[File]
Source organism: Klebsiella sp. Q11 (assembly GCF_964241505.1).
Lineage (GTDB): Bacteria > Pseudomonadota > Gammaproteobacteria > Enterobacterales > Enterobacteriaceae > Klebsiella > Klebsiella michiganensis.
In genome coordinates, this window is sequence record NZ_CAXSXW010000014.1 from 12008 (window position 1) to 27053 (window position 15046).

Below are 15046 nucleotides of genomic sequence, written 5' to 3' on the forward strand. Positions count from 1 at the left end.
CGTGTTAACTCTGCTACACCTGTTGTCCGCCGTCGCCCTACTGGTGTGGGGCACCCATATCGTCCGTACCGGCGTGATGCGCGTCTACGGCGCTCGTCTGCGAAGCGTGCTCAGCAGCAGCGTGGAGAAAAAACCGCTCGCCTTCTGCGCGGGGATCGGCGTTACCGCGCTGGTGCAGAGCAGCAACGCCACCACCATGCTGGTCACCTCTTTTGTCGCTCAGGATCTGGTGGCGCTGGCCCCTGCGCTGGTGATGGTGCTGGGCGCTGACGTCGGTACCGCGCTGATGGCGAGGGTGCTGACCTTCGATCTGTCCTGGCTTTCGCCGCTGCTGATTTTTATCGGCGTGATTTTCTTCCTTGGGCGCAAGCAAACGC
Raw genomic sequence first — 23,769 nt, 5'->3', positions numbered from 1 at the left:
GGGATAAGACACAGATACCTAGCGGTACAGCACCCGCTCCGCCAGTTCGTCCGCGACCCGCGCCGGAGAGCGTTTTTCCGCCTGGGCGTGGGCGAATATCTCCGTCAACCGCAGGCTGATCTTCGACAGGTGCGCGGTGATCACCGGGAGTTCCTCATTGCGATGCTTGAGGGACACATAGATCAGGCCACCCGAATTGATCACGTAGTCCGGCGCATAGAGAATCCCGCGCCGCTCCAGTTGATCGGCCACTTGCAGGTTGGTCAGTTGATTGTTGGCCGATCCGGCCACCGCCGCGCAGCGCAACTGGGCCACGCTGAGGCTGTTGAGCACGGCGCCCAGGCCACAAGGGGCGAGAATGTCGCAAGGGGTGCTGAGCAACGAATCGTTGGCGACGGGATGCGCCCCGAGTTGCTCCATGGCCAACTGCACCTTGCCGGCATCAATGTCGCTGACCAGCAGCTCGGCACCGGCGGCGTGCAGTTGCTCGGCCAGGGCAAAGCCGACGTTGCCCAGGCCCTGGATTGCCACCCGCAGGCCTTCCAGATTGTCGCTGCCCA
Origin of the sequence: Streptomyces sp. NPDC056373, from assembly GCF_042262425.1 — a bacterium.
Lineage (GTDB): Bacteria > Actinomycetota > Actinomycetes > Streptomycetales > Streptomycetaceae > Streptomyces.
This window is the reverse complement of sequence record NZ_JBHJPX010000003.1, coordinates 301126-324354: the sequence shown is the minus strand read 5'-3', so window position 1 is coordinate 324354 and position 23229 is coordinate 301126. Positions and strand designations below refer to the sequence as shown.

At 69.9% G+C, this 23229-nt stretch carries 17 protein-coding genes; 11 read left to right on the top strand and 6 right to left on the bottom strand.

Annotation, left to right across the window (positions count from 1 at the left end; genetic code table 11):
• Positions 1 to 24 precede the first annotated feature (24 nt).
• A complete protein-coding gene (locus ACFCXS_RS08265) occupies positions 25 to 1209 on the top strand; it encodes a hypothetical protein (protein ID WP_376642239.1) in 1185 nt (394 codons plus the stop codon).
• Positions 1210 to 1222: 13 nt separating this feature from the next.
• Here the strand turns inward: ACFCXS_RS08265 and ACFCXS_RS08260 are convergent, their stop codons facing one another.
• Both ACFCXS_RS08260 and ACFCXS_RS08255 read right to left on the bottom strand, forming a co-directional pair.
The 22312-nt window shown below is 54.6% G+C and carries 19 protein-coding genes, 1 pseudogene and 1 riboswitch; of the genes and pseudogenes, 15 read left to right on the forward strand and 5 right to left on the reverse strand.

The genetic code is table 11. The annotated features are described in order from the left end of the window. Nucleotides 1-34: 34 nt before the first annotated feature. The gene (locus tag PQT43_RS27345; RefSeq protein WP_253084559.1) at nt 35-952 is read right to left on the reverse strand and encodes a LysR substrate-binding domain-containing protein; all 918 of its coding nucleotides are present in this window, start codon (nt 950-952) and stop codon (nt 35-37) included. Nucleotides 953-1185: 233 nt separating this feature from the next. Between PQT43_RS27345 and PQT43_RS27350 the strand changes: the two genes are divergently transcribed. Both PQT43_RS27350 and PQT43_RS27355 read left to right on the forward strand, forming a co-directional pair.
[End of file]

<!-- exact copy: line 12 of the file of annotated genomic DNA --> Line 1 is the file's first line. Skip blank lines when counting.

Annotation, left to right across the window (positions count from 1 at the left end; genetic code table 11):